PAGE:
Ren was speaking in an interview with Yahoo Finance, during which he estimated that the company will ship 270 million handsets this year, a 30% increase on the 206 million shipped the year before.
As a result of the US blacklisting, which saw the company added to what is known as the US Entity List, Huawei was virtually banned from buying from or selling to the US. For the smartphone maker, this has curbed its access to software and semiconductors.
In May, following the US government’s announcement, Google, which produces the world’s most widely used smartphone operating system, announced that it would cease Huawei (and sub brand Honor) access to Google apps and services. Since then, Google has applied for an export licence, which would allow it to continue to provide to Huawei phones.
In the weeks following the announcement of the ban, sales of Huawei smartphones plummeted, company officials admitted to Yahoo, with some markets seeing sales fall by more than 40%. Executives forecasted a $30 billion hit to full year revenues. Ren accepted that his firm had not been “fully prepared for being added to the Entity List.”
But it has reacted swiftly. Looking to shore up key markets, the company invested in a variety of different communications campaigns in an effort to wrest control of the narrative. It also worked to reassure consumers in Germany, Italy, and Singapore with a 2-year warranty promising a full refund if Google’s apps cease to work on their devices.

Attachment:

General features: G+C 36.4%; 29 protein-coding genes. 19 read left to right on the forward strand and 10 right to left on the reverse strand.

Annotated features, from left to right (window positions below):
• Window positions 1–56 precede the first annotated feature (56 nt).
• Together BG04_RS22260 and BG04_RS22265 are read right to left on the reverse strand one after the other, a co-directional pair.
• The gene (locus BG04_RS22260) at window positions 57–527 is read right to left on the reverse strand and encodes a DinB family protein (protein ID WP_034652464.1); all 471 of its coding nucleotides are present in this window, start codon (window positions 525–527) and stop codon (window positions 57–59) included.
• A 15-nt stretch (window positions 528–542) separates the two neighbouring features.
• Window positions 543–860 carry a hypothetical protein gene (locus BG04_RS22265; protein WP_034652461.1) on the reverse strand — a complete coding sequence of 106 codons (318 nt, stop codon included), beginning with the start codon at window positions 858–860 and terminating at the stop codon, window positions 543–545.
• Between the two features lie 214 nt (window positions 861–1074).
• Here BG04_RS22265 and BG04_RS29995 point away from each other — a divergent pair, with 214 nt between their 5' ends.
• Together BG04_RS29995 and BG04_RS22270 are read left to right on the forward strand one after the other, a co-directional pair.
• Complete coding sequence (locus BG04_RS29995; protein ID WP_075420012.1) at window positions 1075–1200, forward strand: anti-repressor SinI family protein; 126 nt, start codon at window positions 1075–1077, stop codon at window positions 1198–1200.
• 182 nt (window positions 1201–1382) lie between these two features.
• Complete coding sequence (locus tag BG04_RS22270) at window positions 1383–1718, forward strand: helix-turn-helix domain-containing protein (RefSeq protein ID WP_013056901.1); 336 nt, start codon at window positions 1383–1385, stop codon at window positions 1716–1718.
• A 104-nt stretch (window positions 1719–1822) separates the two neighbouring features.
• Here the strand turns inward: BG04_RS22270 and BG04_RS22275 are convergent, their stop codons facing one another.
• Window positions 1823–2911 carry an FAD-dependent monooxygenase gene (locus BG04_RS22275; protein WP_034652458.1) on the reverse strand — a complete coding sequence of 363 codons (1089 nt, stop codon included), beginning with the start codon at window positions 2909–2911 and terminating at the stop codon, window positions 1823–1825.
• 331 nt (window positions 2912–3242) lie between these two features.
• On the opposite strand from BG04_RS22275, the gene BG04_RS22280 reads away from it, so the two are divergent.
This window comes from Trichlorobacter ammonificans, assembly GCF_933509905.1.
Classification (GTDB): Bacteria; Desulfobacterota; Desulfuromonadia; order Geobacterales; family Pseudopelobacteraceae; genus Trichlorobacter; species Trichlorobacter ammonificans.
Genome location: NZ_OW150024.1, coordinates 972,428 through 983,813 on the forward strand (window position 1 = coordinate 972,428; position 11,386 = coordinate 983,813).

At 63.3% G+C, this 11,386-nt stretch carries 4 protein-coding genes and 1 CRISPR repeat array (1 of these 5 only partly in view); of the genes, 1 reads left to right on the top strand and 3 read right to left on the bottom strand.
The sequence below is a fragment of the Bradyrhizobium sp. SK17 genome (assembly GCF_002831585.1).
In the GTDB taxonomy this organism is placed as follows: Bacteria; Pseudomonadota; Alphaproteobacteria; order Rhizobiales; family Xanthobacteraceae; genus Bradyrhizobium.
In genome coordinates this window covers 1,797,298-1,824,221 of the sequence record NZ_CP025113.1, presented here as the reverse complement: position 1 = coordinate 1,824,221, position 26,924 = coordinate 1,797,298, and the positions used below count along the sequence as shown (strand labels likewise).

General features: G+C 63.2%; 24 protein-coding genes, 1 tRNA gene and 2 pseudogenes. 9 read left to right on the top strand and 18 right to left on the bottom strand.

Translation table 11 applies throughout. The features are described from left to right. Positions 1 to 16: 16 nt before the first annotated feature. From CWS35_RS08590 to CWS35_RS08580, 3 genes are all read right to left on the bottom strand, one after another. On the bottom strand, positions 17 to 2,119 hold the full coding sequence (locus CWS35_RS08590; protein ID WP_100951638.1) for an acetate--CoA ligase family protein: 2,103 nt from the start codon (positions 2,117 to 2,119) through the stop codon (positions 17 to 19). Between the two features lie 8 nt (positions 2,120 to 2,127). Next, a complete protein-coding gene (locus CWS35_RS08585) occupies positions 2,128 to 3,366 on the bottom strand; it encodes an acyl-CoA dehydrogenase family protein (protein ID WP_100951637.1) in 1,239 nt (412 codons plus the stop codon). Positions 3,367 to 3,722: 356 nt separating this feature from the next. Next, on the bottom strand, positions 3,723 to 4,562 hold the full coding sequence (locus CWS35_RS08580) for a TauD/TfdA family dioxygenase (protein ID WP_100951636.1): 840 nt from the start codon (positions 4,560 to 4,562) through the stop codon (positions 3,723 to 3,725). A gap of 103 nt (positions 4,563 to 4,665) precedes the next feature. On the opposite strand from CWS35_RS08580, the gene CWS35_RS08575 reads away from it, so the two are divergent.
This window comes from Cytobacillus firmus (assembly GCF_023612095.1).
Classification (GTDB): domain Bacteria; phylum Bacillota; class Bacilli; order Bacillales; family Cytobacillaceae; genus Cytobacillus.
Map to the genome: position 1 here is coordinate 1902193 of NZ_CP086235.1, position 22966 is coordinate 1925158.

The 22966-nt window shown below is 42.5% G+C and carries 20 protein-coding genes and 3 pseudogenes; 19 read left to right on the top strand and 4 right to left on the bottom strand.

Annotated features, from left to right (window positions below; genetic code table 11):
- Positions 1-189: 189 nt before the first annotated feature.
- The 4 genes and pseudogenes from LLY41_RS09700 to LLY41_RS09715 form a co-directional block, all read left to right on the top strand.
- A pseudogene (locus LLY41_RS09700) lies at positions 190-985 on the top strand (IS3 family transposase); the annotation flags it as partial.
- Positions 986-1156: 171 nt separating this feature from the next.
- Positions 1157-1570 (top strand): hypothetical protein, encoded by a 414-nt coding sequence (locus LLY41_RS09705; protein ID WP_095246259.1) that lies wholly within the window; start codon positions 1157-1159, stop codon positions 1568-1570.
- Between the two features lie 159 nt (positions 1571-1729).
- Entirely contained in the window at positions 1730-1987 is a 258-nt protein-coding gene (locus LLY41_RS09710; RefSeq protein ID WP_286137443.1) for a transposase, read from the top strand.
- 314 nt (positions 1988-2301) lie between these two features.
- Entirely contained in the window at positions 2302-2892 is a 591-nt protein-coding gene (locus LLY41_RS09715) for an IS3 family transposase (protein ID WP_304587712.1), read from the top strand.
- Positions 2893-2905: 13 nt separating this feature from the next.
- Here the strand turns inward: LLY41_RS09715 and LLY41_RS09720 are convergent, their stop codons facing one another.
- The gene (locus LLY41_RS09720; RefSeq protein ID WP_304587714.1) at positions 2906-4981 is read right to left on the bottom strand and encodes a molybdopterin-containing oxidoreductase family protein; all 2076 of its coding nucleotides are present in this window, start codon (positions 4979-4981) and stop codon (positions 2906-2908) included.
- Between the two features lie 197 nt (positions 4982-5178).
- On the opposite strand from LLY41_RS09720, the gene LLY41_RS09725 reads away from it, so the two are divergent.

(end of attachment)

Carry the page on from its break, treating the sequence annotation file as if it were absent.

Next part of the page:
As a result, Huawei has ramped up its effort in its native China. First, it has mentioned (but stops short of detailing) Hongmeng, a new operating system which is under development. “We will only look into developing our own smartphone OS when Android is no longer an option, but as of now, we don't plan on it,” Ren says.
To maintain its target of growing sales by 20%, Huawei is targeting a significant increase in Chinese market share across its various product lines: smartphones, network hardware, laptops and cloud computing. Experts, such as HIS Markit analysts who spoke to SCMP, suggest that the US ban has provided great national PR, serving as an encouragement for people to buy Chinese technology.
The company is targeting several high-profile smartphone product launches in the later part of 2019, including the folding Huawei Mate X which was announced at MWC 2019, all of which would rely on Android. Any restrictions could cause major delays.
“We are discussing this kind of issue, but right now we have only Plan A, to prepare the launch of our new products with Android,” Ren maintains.
Sourced from Yahoo Finance, WARC, SCMP; additional content by WARC staff